GM launches legal action over Unifor Super Bowl ad (VIDEO)February 4, 2019 10:50am
General Motors has lodged a formal complaint against Unifor, accusing it of “purposely misleading the Canadian public” with an ad that aired during Sunday’s Super Bowl.
The commercial is the latest escalation in Unifor’s fight to have GM’s decision to close its plant in Oshawa throwing 2,900 employees out of work. Four other plants will also close in the U.S. At the centre of the ad’s message is the contention that Canada and the U.S. bailed out General Motors after the financial meltdown of 2009, not Mexico.
The company has claimed it needs to close the plants in Oshawa and the U.S. to generate additional resources to invest in innovation. The union said the company plans to ramp up production in Mexico.
Unifor wants on Canadian consumers to boycott all GM models produced in Mexico until General Motors reconsiders the closure.
“Canadians are asked to support good-paying jobs by checking the Vehicle Identification Number (VIN) to ensure that they are buying Canadian and U.S. union-made vehicles,” said Unifor National President Jerry Dias.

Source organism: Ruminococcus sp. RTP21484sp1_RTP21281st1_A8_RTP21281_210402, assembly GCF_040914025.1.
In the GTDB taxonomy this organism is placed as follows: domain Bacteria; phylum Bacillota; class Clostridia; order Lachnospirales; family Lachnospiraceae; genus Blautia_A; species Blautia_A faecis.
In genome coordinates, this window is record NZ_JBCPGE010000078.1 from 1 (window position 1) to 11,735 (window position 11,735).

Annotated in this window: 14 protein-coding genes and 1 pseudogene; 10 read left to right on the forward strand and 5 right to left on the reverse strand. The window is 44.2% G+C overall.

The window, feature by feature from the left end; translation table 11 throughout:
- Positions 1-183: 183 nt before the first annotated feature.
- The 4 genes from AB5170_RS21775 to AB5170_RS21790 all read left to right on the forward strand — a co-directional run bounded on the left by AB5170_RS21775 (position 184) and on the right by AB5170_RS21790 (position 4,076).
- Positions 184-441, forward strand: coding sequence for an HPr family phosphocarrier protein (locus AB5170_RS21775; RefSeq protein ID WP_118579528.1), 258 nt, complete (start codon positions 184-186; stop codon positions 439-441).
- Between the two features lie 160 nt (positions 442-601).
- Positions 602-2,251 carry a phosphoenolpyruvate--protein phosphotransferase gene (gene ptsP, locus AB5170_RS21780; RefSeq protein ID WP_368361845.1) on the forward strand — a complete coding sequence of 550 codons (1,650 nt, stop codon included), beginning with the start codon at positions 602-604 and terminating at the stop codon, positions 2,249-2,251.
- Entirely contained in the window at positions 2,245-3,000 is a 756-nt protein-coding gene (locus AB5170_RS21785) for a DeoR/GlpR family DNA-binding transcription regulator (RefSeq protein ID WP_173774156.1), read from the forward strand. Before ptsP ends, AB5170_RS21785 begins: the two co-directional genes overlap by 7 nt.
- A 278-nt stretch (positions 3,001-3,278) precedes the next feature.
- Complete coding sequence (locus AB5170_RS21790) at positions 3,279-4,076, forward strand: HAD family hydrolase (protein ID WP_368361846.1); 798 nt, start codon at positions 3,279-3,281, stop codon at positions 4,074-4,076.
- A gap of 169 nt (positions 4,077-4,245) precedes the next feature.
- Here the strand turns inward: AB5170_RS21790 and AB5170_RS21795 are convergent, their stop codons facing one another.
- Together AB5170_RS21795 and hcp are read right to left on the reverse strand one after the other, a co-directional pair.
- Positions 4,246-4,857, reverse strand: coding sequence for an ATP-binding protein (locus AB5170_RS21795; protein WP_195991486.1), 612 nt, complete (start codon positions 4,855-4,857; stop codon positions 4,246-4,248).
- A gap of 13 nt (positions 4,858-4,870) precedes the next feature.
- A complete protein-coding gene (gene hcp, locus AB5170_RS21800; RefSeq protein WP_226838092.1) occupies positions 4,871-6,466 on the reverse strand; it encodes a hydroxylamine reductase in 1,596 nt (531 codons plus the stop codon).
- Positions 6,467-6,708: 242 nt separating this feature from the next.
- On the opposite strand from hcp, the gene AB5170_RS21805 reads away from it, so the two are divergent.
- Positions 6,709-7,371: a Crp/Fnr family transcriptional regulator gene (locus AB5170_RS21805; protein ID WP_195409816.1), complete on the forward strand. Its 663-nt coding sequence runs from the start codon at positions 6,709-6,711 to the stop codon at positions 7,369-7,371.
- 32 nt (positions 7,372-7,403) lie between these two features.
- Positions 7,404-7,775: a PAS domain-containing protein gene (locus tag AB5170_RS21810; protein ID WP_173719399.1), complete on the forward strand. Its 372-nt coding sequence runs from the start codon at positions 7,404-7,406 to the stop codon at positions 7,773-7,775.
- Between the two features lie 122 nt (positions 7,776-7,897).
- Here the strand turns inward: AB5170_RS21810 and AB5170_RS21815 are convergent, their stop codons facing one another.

Before the ad aired during Super Bowl LIII, Dias remained defiant.
“Clearly, General Motors doesn’t want Canadians to see this ad. To see its actions and the damage that GM plans to inflict on workers, communities and our national economy if it closes Oshawa,” he said.
General Motors said it respects Unifor’s rights to protest, but “Unifor knows that GM Canada repaid its 2009 loans in full and that the restructured GM fulfilled all the terms of its agreements with the Canadian government many years ago.”
It said since 2009; GM Canada has contributed over $100-billion to the Canadian economy including $8-billion invested into worker pensions.
GM CEO Mary Barra has been invited to speak before the federal government’s Standing Committee on Industry, Science and Technology. Windsor West MP Brian Masse introduced a motion to extend the invitation saying an explanation is required after the Canadian automotive and manufacturing industry “took a disproportionate hit compared to the U.S.” where 3,805 jobs will be cut.
Meanwhile, on January 25, Dias hinted to reporters the ad campaign and boycott might not be the largest weapon in its arsenal. He suggested if GM does not live up to its contractual obligations to keep the Oshawa plant open until the end of the current collective agreement, the union may stage a strike.